The benefit of the MS-MS design is that it also can be used in MS mode for quantitation purposes. In this mode, the first quadrupole typically is used in the rf-only mode, as a wide bandpass filter to transmit molecular ions of a wide mass range. The collision cell also is used in the rf-only mode, but this time no collision gas is flowing, so the cell is just used to transmit ions to the last quadrupole, which is used in the mass resolving mode. This is known as the selective ion monitoring (SIM) mode. The ability to switch between both modes maximizes the amount of data being generated, particularly when small amounts of sample are being analyzed. The higher number of product or fragmented ions identified leads to better confirmation of the parent molecules. This is especially important when analyzing data from an LC separation. Cymoxanil, for example, which is an aliphatic nitrogen compound with a formula of C7H10N4O3 and molecular weight of 198 typically is eluted from the column after 10–15 min, over a period of 20–30 s. For this reason, it is very important to be able to switch very rapidly between SIM and MRM mode to collect both the molecular and fragmented information for positive and unambiguous identification of these species. After identification is made in the MS-MS mode, quantitation of unknown samples can be carried out in either the SIM or MRM modes.

Table I: Brief summary of the HPLC and LC–MS-MS instrumental conditions used for this study

Instrument Methodology

Reversed-phase LC was used to separate cymoxanil and its metabolites from the rest of the extractants. The LC–MS-MS instrument was operated in single-ion monitoring MS negative-ion mode for quantitative analysis. Peak area was used for quantitation. For confirmation of the presence of the analyte in unknown samples, the relative intensities of the fragmented ions were measured using the MRM mode. A brief summary of the HPLC and LC–MS-MS conditions are shown in Table I.

Figure 1: Elution of cymoxanil using LC–MS in the SIM mode, monitoring m/z 197.

A 0.01 ppm cymoxanil LOQ Fortification Sample (following method DuPont-13753) and control (blank) in the SIM mode is shown in Figure 1. It can be seen very clearly that there is a significant peak eluted at about 15 min, which corresponds to the cymoxanil.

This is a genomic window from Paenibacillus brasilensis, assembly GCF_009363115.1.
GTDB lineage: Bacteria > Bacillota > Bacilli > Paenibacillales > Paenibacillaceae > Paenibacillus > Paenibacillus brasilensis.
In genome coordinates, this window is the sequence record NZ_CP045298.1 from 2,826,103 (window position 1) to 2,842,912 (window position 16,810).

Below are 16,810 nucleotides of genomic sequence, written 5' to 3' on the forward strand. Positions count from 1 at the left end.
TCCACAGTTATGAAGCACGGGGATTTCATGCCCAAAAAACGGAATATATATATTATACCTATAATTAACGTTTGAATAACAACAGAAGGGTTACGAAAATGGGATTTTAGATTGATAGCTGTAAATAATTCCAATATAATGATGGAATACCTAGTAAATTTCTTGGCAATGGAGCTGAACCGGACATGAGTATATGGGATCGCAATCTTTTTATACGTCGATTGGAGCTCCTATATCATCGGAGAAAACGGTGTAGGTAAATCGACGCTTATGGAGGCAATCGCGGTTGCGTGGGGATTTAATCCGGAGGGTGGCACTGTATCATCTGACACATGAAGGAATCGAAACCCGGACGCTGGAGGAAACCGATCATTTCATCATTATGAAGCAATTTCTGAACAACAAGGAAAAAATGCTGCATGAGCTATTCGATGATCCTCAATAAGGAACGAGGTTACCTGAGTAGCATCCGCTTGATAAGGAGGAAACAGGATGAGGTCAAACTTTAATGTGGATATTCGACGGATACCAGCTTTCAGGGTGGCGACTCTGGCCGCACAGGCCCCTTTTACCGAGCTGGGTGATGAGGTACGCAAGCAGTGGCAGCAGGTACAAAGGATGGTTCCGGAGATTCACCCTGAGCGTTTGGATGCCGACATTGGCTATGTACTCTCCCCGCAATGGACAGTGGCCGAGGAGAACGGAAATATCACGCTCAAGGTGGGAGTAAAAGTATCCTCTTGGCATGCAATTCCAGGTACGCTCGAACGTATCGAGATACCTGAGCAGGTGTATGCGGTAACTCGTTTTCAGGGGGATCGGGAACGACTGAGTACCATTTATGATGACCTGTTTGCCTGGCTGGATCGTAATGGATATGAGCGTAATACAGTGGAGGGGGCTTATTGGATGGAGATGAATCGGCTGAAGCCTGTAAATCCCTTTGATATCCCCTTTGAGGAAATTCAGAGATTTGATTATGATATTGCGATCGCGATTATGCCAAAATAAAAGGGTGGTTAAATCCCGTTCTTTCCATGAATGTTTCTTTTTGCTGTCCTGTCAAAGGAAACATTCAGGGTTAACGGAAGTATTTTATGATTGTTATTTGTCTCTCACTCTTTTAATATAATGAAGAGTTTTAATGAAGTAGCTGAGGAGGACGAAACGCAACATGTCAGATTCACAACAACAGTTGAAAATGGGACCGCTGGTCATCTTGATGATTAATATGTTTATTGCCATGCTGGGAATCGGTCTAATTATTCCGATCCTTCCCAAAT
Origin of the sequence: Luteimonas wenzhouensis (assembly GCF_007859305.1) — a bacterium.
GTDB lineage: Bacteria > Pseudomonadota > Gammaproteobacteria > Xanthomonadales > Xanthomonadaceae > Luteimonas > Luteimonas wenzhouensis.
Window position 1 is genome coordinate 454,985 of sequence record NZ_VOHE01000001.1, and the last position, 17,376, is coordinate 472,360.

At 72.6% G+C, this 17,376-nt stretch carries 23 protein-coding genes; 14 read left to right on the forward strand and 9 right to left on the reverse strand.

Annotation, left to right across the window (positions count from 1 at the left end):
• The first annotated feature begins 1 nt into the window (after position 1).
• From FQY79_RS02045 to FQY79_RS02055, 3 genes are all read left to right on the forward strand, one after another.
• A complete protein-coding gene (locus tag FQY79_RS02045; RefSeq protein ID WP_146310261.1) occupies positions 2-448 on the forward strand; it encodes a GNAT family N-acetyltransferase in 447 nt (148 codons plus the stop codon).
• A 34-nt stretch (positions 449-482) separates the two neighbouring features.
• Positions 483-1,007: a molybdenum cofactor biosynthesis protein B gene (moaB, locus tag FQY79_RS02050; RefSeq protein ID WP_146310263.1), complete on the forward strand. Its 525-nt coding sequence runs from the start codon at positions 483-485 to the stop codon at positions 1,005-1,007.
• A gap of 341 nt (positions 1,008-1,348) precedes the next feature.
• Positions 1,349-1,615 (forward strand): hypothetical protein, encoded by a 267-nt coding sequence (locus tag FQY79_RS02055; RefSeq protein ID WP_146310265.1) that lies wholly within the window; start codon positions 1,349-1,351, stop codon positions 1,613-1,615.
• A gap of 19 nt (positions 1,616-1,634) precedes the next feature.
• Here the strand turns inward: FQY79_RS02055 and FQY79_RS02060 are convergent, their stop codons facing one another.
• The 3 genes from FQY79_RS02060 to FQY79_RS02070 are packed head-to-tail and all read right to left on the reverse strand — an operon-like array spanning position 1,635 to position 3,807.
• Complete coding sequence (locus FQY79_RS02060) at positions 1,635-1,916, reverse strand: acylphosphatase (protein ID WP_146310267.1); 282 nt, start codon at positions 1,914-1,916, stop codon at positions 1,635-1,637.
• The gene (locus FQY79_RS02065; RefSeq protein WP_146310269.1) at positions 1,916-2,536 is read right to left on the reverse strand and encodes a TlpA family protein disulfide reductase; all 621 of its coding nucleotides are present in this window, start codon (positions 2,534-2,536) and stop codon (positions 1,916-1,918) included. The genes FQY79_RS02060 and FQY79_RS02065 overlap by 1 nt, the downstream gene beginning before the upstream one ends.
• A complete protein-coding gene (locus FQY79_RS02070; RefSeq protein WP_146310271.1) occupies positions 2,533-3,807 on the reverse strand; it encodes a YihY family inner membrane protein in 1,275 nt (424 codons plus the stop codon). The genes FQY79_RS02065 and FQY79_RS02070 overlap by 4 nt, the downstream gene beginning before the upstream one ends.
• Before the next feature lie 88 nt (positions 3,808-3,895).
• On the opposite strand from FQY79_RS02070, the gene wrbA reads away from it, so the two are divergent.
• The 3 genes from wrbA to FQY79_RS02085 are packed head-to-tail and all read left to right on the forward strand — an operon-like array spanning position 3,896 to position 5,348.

Figure 2: The mass spectrum for cymoxanil in single MS mode showing the fragmented ions.

Confirmation of the compound is then made by measuring the intensities of the fragmented product ions in the MS-MS mode, by comparing them to known ratios in a database of pesticides. The mass spectrum (60–300 Da) of cymoxanil in single MS mode is shown in Figure 2, and the resulting calibration curve for 0.2, 0.5, 1.0, 5.0, and 10.0 µg/L in SIM mode (m/z 197) is shown in Figure 3.

Figure 3: Calibration curve for 0.2, 0.5, 1.0, 5.0, and 10.0 µg/L cymoxanil in SIM mode at m/z 197.

Table II shows some typical recovery data and RSD for 0.05 ppm and 0.50 ppm reference samples run using three different analytical methods.

Table II: % recovery data and RSD for a 0.05 ppm (LOQ) and 0.50 ppm (10xLOQ) reference samples run using three different analytical methods

Sample Preparation for Field-Incurred Residues

Once the methodology was optimized for the separation and quantitation of cymoxanil, the laboratory mill sample preparation and clean-up procedures were used for comparison purposes with traditional sample preparation methods. The basis of this method was then used to investigate an experimental new insecticide (DuP-1) and to identify and quantitate its active ingredient and metabolites in various wet and dry plant and crop materials with field-incurred residues. Rather than fortifying directly onto a control sample in the laboratory, the crops were treated in the field with the insecticide at the timing and rate of typical agricultural practices. The crops were harvested at maturity and all detected metabolites have been incorporated into the plant matrix rather than on the surface, as is the case for laboratory fortifications. The results of this experiment will further test the extraction efficiency of the laboratory mill sample preparation procedure, which is shown in the following: